Coming from a music background, it's sort of like saying, "You don't need a Steinway to play piano!" Which is true, but it's still not a Steinway. Qualitatively different.


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  3.   This is the last RED TEAM post in this thread.   #83  
    Loved Avatar in 3D, loved Pirates in 3D (digital Imax), loved the new Transformers trailer in 3D (space & destruction never looked so good) and I've loved every single animation movie in 3D. So does my family and my girlfriend.

    The one I didn't really like was Beowulf a long time ago. I also tend to like polarized better than shuttered because of the heavy weight of the shuttered glasses

    To each their own?
    Last edited by Rob Lohman; 06-02-2011 at 05:37 PM.
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  4. #84  
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    Apr 2009
    Toronto, Canada
    You know, I think the only thing in 3D that I fully 100% enjoyed besides the Muppets 3D movie/ride that used to be at Universal, was the Phish 3D concert film.
    "Loving Cup" in 3D was epic with the horn section and background singers :P

    Kevin Rasmussen
    Toronto, Canada
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  5. #85  
    Senior Member Lauri Kettunen's Avatar
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    Aug 2007
    Quote Originally Posted by Trevor Emmerson View Post
    I guess a nature documentary that takes you into the jungle to look at exotic animals you will never see in the wild would be served better by 3d capture than something like a feature film with a narrative.
    Trevor, you point to a question that I've had in mind the last weeks. I'm in wildlife documents and trying to make up my mind whether should shoot the next big project in 3d or not. In this context big means that the project will take several years, but still, will be shot by a small group of people.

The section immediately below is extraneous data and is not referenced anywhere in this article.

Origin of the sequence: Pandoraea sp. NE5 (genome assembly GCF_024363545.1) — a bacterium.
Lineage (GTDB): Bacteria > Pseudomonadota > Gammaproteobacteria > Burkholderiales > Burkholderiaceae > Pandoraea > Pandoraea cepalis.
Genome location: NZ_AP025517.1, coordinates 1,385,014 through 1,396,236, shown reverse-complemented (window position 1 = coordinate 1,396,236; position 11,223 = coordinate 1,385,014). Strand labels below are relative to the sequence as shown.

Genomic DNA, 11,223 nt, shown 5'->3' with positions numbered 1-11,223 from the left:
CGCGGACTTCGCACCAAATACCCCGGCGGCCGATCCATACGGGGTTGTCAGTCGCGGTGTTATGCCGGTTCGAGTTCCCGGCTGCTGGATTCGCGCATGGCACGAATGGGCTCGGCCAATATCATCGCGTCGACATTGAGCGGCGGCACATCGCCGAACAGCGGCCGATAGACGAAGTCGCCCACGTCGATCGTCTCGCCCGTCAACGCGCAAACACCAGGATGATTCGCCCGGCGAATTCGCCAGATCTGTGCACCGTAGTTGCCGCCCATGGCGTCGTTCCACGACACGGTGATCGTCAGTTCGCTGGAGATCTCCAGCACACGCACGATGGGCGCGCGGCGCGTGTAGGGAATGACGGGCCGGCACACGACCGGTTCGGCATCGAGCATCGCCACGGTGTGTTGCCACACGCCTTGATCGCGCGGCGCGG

There are definitely situations in wildlife shooting where the stereoscopic image adds a significant additional value, and guess many people would and will appreciate this "extra dimension". While saying this, for me the crucial issue is, is there going to be a portion large enough in the audience who will appreciate or even demand 3d images? Correspondingly, my own preferences are very much a side issue.

    The difficulty in making decisions lies in the additional effort needed to shoot in 3d. And I'm not worried of the technical issues but instead on the different practices 3d bring with it. That is, as is well known, long telescopes do not fit well in 3d shooting. Consequently, one should get the cameras close to the animals while being hided oneself. The extra weight implies the tripod & fluidhead, dollies, crane, cable carts etc. should be sturdier, and needless to say, this means also literally quite an additional load of equipment to carry out there. Hence the question, will 3d provide one with a unique advantage in wildlife shooting, will there be a demand making 3d a necessity, or, the other way around, will the current wave diminish in the next years or not? In other words, "to be or not to be" ...

    Making predictions is always difficult, especially making predictions of the future.